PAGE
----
For the love of “graten”

A child sneaks into a kitchen, lifts a lid that’s covering a simmering pot of rice and pours some oil over making sure it drips to the bottom of the pan…

His goal? Get the oil to create a thicker than usual crust of rice at the bottom of the pan, a crust he knows will be served at the family table at dinner time; a crust he knows he will have to fight for since he’s not the only one who enjoys eating it, thus the reason for him sneaking into the kitchen at the risk of being reprimanded and messing with the cook’s meal while it’s on the stove.

The above-described scenario is based on a true story. It is a story my mom repeatedly shared with us to explain her cousin’s mischief throughout her childhood. Like many Haitians, he loved the thick rice crust; so much that he tracked the cook’s every move in hopes of finding an opening to the kitchen where he would work his magic. All at the risk of being scolded and banned from the kitchen.

To him, it was worth the risk. At a young age, he had figured out a way to make the most out of the pot of cooking rice to get more of what he loved about it. He had found the way to “help” the cook obtain his favorite part of the rice, the bottom of the pan crust known as “graten” in our Haitian cuisine. All it took was just a few extra drops of oil added at the last minute of the cooking process.

I should probably mention here that the more graten there is, the less fluffy the rice or corn. This is why it was a risk for him to get caught. His prank, if I may call it that, meant there would also be less food served at the table.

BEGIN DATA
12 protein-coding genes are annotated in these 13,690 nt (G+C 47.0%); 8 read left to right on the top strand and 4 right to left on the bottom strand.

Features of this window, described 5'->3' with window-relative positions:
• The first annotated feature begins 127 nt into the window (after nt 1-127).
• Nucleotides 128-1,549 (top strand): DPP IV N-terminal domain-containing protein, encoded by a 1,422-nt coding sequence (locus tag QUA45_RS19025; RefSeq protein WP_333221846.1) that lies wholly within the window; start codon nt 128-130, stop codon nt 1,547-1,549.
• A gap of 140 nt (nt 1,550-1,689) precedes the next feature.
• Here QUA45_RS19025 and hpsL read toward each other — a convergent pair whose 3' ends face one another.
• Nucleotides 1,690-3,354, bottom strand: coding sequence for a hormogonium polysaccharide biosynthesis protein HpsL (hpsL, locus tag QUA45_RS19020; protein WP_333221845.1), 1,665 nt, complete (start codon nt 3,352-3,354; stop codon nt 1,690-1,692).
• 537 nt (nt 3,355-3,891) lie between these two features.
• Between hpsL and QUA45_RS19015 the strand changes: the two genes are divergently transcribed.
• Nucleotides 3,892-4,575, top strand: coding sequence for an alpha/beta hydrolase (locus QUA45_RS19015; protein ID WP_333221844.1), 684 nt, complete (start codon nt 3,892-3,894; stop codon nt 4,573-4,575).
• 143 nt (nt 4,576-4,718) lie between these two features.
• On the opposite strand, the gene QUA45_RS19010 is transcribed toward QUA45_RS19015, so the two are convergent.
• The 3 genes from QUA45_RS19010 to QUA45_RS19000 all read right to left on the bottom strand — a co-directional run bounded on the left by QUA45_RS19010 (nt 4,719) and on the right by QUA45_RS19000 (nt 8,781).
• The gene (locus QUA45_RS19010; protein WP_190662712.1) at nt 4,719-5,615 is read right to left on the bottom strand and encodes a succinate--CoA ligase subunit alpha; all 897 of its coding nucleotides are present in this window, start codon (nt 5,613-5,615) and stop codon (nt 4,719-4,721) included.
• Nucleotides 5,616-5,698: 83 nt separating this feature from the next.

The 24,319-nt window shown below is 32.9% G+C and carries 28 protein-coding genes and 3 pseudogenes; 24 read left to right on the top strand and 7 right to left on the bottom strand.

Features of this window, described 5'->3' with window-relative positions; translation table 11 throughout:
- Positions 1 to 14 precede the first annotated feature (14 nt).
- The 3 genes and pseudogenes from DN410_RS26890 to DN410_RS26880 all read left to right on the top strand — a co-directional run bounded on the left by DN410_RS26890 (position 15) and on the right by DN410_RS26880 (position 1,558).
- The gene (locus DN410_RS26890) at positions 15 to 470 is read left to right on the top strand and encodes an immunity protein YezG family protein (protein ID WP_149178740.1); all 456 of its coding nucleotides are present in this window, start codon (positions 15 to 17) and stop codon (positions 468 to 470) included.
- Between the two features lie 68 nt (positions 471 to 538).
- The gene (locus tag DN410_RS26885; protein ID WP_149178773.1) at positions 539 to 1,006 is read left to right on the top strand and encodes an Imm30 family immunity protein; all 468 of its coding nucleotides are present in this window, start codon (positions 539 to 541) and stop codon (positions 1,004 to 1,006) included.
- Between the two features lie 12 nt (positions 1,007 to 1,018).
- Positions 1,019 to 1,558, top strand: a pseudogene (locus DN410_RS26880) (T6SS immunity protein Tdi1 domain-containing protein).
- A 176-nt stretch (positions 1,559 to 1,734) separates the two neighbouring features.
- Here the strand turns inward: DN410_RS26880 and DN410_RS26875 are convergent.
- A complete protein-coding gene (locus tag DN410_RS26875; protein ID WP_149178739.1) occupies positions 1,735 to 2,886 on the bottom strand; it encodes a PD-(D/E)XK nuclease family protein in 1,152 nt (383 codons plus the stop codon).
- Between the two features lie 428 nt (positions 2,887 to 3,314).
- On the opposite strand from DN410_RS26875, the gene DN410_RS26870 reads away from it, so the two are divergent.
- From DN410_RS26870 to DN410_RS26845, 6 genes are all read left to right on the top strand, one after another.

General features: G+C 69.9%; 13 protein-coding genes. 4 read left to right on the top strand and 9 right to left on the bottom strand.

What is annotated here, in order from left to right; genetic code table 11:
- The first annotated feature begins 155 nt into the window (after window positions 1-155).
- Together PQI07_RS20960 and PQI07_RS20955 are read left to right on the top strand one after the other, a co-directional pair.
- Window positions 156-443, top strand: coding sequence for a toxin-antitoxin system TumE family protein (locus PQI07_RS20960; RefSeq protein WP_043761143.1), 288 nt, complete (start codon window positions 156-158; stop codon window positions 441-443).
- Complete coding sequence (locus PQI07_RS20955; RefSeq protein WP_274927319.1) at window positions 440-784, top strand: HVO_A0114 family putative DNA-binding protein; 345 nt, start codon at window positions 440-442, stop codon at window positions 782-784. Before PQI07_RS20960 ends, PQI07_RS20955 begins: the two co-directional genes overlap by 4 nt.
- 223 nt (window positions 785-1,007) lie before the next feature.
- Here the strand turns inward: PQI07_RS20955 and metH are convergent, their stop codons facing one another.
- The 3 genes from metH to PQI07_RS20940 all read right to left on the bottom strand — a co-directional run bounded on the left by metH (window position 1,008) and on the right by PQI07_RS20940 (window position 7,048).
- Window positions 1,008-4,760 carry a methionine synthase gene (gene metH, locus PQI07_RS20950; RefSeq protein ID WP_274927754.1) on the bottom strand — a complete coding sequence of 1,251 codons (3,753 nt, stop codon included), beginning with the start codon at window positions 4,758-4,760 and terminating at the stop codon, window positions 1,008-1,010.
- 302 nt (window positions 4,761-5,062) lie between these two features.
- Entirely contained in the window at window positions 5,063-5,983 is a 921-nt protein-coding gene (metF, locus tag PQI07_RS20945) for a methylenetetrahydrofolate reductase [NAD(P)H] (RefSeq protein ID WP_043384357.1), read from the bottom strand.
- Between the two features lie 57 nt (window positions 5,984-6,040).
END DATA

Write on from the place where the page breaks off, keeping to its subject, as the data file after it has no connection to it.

Graten, which designates the part of the food that stays stuck at the bottom of the pan and is later grated off and can be eaten, is a favorite among many local families. Haitians are particularly fond of the rice and maïs moulu graten served alongside the every day menu. They love it so much that some even argue over who gets the most and who doesn’t. Rumor has it some families do a daily rotation.

I myself have very vivid memories of my family arguing over a small plate of graten. The argument was almost always over who had been so inconsiderate to take most of the content of the plate leaving little to nothing for the rest of the table.

As you have certainly guessed now, at my family table graten is also a must. My family either eats it as is or with a couple spoonful of sòs pwa (bean sauce). When it comes to maïs moulu (corn meal), the struggle is real. Just like dad must absolutely have avocado with his maïs, he must also be served a plate full of graten, or else chaos might ensure.

Remember how I told you that Haitians don’t eat without rice? They certainly don’t eat without graten either. So next time you are hosting them, don’t throw away the bottom of the pan crust or leave the food on the stove for a little while longer just to get a thick enough crust that you can grate off and serve.

Truth is, there is never enough graten and there never could be enough to please so many palates at once, unless of course, someone sneaks in the kitchen and makes the rice or corn produce more graten like my mom’s cousin did throughout his childhood.

Please share this article:


  • Well, I learned something new today. Thanks for telling a story that sounds too familiar to us Caribbean people, and for teaching me a new word.

    • annick

      So did I by reading your blog entry! First time I get such detailed instructions on how to make the perfect graten or « concón » as you guys call it on the other side of the island!

  • Well, I learned something new today! Thanks for sharing the story that is all too familiar around Caribbean tables, and for teaching me a new word.

  • […] in Cuba, cocolón in Ecuador, socarrat in Spain, pega’o in Puerto Rico, guo ba in China, graten in Haiti, cucayo in Columbia, kanzo or emo asi in Ghana, tutong in Philippine, xoon in […]

  • Jean Francois Thomas

    Il y en a eu des malins dans cette famille ! 🙂

    • annick

      Et oui, 😉

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